Pitching your invention to potential licensees is a crucial step in the process of commercialization. A successful pitch could lead to lucrative deals, while a poorly executed one could mean missed opportunities. Here's a guide to some best practices, pitfalls to avoid, and lesser-known secrets to help you prepare an effective pitch.
Research the Licensee: Understand their product range, market focus, and strategic interests. Tailor your pitch to align with their goals.
Clearly Define the Problem and Solution: Start with the problem your invention solves and then explain how your invention is the solution.
Use a Sell Sheet or One-Pager: This should be a visually compelling, easy-to-read document highlighting the features and benefits of your invention.
Be Ready with a Prototype or Demo: A working model or simulation can make your pitch more compelling.
Keep It Short and Focused: Aim for a pitch that lasts no more than 10-15 minutes but thoroughly covers key points.
Discuss Market Potential: Use data to show market size, customer demand, and how your invention fits in.
Cover Intellectual Property (IP) Status: Clarify the patent status and any other intellectual property protections you have.
Be Clear about What You Want: Whether it’s licensing, partnership, or investment, be explicit about what you’re looking for.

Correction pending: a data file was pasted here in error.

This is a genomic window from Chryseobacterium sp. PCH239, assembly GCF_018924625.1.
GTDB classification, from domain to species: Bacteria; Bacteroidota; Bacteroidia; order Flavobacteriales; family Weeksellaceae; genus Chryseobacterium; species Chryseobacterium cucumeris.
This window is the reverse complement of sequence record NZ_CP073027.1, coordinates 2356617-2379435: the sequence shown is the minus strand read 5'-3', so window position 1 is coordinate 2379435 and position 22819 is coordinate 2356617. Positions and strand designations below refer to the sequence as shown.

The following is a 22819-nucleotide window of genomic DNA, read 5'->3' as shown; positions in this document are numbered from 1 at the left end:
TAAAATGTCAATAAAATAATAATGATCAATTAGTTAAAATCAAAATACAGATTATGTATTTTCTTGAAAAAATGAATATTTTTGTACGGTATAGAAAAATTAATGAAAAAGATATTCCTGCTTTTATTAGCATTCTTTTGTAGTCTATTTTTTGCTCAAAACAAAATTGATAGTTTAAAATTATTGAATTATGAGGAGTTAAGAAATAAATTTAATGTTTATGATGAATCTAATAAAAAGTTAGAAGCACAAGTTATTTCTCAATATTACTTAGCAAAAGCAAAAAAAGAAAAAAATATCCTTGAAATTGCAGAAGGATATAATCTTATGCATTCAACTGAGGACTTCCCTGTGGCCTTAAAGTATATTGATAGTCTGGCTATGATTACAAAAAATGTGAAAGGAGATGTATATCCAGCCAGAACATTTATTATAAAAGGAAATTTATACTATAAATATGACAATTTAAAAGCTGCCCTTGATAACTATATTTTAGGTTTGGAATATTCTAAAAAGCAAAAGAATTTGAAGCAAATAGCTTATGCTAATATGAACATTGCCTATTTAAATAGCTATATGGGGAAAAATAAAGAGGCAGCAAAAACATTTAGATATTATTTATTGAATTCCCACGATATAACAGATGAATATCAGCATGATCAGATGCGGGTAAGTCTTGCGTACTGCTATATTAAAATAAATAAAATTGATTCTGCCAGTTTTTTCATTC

Pitfalls to Avoid
Overcomplicating the Message: Keep jargon to a minimum and explain your invention in terms that a layperson can understand.
Being Too Secretive: While it’s good to protect your idea, being overly secretive can turn off potential licensees.
Unpreparedness: Not having answers to questions or not having a demo can send signals that you’re not serious or ready for market.
Ignoring the Business Aspect: Licensees want to make a profit. Failing to discuss the business case is a missed opportunity.
Lacking Enthusiasm: Your passion can be infectious; lack of it can be a deal-breaker.
Follow the "10/20/30 Rule": 10 slides, 20 minutes, 30-point font. This is a guideline offered by venture capitalist Guy Kawasaki for keeping pitches concise and impactful.
Tell a Story: Humans are wired to remember stories. Weave a narrative around your invention to make your pitch more memorable.
Use the “Foot-in-the-Door” Technique: Before asking for a licensing agreement, ask for something smaller like a second meeting, pilot test, or NDA. This can increase the likelihood of compliance with the larger request later.
The Power of Silence: After making an important point or asking a question, allow for a moment of silence. People often fill silence with additional information or concessions.
Record Your Practice Pitches: You can pick up on subtle nuances in your tone, pace, and body language that could make or break your pitch.
Talk Less, Listen More: Sometimes the questions asked by potential licensees will reveal what they are truly interested in, which can help you tailor your pitch in real-time.
The 'Puppy Dog' Close: If appropriate, leave a prototype behind for them to "play" with. The idea is that they’ll become emotionally invested in it, similar to taking a 'puppy' home for a night.
Never End with the Pitch: Always have a next step planned—whether it’s a follow-up meeting, a prototype demonstration, or the initiation of contractual discussions.
By incorporating these elements, you increase the chances of not just capturing the interest of potential licensees but also moving towards a successful partnership. Remember, preparation and practice make perfect, so hone your pitch until it's a true reflection of both the utility and potential of your invention.